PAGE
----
[GLOBAL EYE]Roh needs a team that performs

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[GLOBAL EYE]Roh needs a team that performs

President Roh Moo-hyun said some time ago that he was convinced that the North Korean nuclear problem would be solved peacefully within the framework of multi-party talks. I don’t know where his conviction came from. I guess the background to the conviction was, probably, the words that senior Chinese officials visiting Pyeongyang heard at a meeting with the North Korean leader, that North Korea would participate in a second round of six-way talks.
As in the past, a secret presidential envoy might have, by chance, visited North Korea to induce a certain agreement between the North and the South. Although this approach caused suspicions earlier, it is hard to expect such boldness and daring from the present administration. Seeing its handling of the United States, that is even more so.
President Roh complained about the United States even before his inauguration, and we thought the two countries would confront each other before long. But Korea became subservient before long, and that attitude still remains. The problem is that the presidential aides are still confused about the significance of the United States to us. Some aides began to realize the strategic importance of the United States from their experience during the past few months and have taken a different stance. Now they are having fights with their colleagues. Moreover, when they see the arrogance of the United States, they come to question again if their change of heart was right.
And fights about the United States are only one part of the general conflict among policymakers. The differences of position between Secretary of State Colin Powell and Secretary of Defense Donald Rumsfeld in the Bush administration have been given frequent media coverage. But their conflicts do not shake the basis of policies thanks to the president’s capability to judge and the efforts of national security advisors in the White House to arbitrate their difference. Im Dong-won, the presidential advisor to the Kim Dae-jung administration, had little difficulty getting the big picture of national policies because he had actually taken charge of foreign policy, security and North-South relations. Mr. Im lacked flexibility, but he could maintain consistency. In addition, President Kim was more familiar with handling the North-South problem and the United States than his aides.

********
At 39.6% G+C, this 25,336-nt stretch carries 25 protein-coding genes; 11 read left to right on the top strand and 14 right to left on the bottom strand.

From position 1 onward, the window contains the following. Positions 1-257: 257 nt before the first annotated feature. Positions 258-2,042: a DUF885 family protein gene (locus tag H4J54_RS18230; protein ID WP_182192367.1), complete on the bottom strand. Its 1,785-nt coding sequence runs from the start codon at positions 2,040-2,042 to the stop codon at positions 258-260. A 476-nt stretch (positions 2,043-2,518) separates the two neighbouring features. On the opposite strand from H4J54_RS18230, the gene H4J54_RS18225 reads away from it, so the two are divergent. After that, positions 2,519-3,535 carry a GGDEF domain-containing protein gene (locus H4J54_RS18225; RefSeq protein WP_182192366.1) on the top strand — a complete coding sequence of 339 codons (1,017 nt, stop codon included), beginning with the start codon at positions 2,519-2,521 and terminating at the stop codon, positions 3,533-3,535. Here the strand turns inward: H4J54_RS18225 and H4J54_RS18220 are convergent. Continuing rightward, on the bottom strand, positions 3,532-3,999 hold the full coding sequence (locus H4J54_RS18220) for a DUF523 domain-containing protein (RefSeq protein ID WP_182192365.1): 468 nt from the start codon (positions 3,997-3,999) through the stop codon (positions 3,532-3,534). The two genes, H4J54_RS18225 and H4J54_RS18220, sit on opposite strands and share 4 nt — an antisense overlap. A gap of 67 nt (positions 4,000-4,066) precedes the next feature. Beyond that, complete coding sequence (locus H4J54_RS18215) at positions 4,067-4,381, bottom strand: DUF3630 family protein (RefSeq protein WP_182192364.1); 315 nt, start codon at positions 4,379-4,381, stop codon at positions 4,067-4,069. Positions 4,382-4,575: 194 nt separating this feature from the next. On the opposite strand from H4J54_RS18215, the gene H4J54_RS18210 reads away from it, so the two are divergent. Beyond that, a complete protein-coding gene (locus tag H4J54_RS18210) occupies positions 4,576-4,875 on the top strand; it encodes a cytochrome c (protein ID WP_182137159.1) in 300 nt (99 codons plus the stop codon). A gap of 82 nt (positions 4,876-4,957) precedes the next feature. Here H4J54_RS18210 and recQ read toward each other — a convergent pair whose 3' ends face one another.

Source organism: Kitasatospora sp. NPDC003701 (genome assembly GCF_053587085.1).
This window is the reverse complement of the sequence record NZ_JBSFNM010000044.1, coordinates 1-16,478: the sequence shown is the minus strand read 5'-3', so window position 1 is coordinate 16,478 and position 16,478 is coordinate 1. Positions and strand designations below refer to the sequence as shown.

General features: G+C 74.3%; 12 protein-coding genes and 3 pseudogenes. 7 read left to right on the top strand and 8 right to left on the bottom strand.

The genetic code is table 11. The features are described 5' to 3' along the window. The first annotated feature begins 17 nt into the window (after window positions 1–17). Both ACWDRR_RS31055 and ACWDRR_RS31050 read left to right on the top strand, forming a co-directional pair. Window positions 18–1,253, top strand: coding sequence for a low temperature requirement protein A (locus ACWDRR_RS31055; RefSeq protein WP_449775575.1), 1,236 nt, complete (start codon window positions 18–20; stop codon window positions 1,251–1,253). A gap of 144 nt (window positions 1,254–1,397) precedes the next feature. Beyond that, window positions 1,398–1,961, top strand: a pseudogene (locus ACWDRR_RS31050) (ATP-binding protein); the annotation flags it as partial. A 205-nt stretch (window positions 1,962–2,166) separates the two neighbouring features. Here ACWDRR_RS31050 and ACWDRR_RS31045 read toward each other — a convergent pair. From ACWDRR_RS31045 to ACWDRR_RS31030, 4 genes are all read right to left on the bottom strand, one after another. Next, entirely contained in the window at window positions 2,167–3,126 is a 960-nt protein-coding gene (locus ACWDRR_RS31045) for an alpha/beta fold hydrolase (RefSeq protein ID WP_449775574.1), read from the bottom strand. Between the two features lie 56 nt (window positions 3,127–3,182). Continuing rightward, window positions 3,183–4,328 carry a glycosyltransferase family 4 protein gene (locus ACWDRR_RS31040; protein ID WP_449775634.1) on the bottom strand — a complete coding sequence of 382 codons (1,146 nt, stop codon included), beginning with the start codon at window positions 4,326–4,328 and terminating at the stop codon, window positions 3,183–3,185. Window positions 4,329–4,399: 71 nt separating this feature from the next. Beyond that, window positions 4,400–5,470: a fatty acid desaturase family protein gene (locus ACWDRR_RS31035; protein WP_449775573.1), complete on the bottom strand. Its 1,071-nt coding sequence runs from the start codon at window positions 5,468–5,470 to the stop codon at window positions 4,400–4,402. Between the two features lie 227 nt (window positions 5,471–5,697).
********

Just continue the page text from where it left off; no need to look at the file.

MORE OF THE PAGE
But the present administration’s decision-making process on foreign policy is quite different. After his decision to dispatch troops to Iraq, President Roh made an unexpected remark that implementing his decision was very difficult. Also, some Blue House staff express their opinions regardless of the position of other government departments. This creates chaos in the people’s minds as well as confusion in policies. Therefore, some people criticize the system because it does not work properly. Credibility in our national policies overseas is also undermined.
A bigger problem is that aides are undermining the decision the president has made after a long anguish. Capitalizing on support from civic groups, they are challenging our country’s decision-making system. Those who think the unexpected behavior of presidential staff, unaccustomed to life in a bureaucracy, is an advantage for a “people’s government” are wrong, and they are not qualified to be Blue House aides.
Rather than cool-headedly seeking an alternative to prepare for the worst, interpreting the situation and available information as optimistically as possible and evading difficult decisions are not good qualities for the presidential staff. The attitude of learning something very difficult and overcoming their innocent purity to contribute to their country is commendable, but this, also, is not what is required of Blue House aides.
We cannot blame the Blue House staff for their attitude that they will decide their positions on major policies after listening to as many people as possible. But when they fail to coordinate these opinions and when the conflict between government departments comes to the surface, the Blue House aides have already failed in their jobs. Those aides whose duty is to disseminate the president’s determination to pursue reform and those whose role is to coordinate the departmental positions in dealing with national affairs should not be divided into high and low ranks within the organization.
Both the determination to pursue reform and the capability to coordinate are qualities required of Blue House aides.

* The writer is an editorial writer and director of JoongAng Ilbo Unification Research Institute.


by Kil Jeong-woo
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